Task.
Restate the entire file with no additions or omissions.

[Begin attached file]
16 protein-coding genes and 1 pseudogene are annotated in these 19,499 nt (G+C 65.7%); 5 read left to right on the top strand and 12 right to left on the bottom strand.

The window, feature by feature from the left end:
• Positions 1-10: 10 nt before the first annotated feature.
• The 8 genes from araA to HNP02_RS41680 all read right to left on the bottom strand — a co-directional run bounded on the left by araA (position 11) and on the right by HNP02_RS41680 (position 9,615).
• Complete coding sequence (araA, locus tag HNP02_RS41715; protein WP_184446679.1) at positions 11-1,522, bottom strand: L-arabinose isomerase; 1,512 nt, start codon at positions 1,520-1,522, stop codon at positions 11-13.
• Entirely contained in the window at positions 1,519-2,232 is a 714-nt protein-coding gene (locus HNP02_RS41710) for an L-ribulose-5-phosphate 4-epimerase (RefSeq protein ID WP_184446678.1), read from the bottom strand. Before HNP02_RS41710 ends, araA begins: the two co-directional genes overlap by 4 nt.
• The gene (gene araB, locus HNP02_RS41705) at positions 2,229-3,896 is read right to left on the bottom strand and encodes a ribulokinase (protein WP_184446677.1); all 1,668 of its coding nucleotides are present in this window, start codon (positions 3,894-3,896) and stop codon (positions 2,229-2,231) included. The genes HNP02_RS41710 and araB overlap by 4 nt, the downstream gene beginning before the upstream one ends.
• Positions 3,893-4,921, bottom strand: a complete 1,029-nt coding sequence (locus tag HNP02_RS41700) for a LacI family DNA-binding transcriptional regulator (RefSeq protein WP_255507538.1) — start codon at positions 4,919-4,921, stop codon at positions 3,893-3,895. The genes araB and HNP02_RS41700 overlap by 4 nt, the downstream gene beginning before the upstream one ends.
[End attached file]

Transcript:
16 protein-coding genes and 1 pseudogene are annotated in these 19,499 nt (G+C 65.7%); 5 read left to right on the top strand and 12 right to left on the bottom strand.

The window, feature by feature from the left end:
• Positions 1-10: 10 nt before the first annotated feature.
• The 8 genes from araA to HNP02_RS41680 all read right to left on the bottom strand — a co-directional run bounded on the left by araA (position 11) and on the right by HNP02_RS41680 (position 9,615).
• Complete coding sequence (araA, locus tag HNP02_RS41715; protein WP_184446679.1) at positions 11-1,522, bottom strand: L-arabinose isomerase; 1,512 nt, start codon at positions 1,520-1,522, stop codon at positions 11-13.
• Entirely contained in the window at positions 1,519-2,232 is a 714-nt protein-coding gene (locus HNP02_RS41710) for an L-ribulose-5-phosphate 4-epimerase (RefSeq protein ID WP_184446678.1), read from the bottom strand. Before HNP02_RS41710 ends, araA begins: the two co-directional genes overlap by 4 nt.
• The gene (gene araB, locus HNP02_RS41705) at positions 2,229-3,896 is read right to left on the bottom strand and encodes a ribulokinase (protein WP_184446677.1); all 1,668 of its coding nucleotides are present in this window, start codon (positions 3,894-3,896) and stop codon (positions 2,229-2,231) included. The genes HNP02_RS41710 and araB overlap by 4 nt, the downstream gene beginning before the upstream one ends.
• Positions 3,893-4,921, bottom strand: a complete 1,029-nt coding sequence (locus tag HNP02_RS41700) for a LacI family DNA-binding transcriptional regulator (RefSeq protein WP_255507538.1) — start codon at positions 4,919-4,921, stop codon at positions 3,893-3,895. The genes araB and HNP02_RS41700 overlap by 4 nt, the downstream gene beginning before the upstream one ends.